Law enacted to lower age limits for voting
As a result of an unprecedented electoral decision, sixteen-year-olds in Baltimore were eligible to cast ballots in the primary elections for mayor and City Council last Tuesday, September 9, according to The Washington Post.
A 1999 referendum changed the Baltimore mayoral general election from 2003 to 2004 in order to increase voter turnout and save money. However in the spring of this year, the General Assembly learned the referendum did not in fact, move the primary to 2004; only state legislators have the authority to alter the date, stated The Washington Post.
The referendum also stated that if an elected official lost the primary, he or she would continue in office for 14 months until the general election in November 2004. This hiatus allowed voters, who were 16 and 10 months of age or older, to register for the primaries. The number of 16- and 17-year-olds who actually registered was less than 1% so their votes were not expected to drastically affect the election's outcome.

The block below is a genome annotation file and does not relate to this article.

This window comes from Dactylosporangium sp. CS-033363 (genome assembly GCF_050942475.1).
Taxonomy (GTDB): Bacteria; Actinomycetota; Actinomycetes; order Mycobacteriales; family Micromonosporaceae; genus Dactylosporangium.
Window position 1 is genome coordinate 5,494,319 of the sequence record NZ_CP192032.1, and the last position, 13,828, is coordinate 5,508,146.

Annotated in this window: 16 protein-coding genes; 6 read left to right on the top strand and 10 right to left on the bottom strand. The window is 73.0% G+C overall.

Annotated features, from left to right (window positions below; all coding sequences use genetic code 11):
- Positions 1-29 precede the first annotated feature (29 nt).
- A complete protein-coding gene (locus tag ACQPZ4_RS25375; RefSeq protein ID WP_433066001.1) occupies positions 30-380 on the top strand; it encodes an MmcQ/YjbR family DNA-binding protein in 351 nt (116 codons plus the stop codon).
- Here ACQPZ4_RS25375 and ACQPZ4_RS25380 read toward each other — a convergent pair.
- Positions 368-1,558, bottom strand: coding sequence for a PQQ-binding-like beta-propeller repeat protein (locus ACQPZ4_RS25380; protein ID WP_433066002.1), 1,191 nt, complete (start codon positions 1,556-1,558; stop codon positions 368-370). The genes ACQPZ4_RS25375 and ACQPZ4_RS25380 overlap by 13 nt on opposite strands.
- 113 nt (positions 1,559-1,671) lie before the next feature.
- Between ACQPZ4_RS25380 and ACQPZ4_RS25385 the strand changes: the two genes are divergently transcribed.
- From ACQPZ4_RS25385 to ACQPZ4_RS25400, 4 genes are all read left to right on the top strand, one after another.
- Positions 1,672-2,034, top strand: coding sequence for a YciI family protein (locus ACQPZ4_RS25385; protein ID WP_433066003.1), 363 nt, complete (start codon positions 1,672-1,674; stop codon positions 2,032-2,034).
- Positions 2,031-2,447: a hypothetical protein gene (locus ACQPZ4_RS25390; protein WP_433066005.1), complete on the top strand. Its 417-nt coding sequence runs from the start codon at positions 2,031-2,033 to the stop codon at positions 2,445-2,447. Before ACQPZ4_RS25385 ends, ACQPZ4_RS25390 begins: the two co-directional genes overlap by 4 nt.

According to The Washington Post, Barbara Jackson, who is the election director for the Baltimore City Board of Elections, said 855 out of 285, 579 registered voters were 16 years old, and 1,566 were 17. She added that one reason the turnout might have been lower than usual was Mayor Martin O'Malley (D) seemed very likely to win the mayoral primary election with his high approval ratings and $2 million in contributions. Andrey Bundley, O'Malley's main opponent, is running for the first time. He currently is a high school principal with fewer financial endorsements.
Allison Elvove. Allison Elvove was a Co-Editor-in-Chief of Silver Chips Online during the 2004-2005 school year. She wrote more than 70 articles while on the staff and supervised 40 student journalists, editing articles on a daily basis. During her time as editor, Silver Chips Online won the … More »